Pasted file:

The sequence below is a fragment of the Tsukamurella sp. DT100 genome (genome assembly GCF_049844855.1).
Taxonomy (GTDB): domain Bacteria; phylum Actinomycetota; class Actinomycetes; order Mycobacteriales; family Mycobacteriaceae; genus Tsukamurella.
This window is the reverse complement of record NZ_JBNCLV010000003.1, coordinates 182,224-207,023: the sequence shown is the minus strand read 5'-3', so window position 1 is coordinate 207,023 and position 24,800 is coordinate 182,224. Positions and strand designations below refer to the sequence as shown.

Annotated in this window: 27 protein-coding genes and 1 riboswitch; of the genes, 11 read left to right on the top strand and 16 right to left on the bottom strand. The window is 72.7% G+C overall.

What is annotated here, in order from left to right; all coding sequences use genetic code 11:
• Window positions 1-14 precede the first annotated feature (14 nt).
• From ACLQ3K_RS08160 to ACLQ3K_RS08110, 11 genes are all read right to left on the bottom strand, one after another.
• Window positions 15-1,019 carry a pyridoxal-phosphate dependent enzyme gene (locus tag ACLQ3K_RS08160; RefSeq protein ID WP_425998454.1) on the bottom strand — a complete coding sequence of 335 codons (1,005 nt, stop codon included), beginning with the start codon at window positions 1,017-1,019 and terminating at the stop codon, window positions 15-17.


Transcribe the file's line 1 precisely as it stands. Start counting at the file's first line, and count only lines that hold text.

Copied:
The sequence below is a fragment of the Tsukamurella sp. DT100 genome (genome assembly GCF_049844855.1).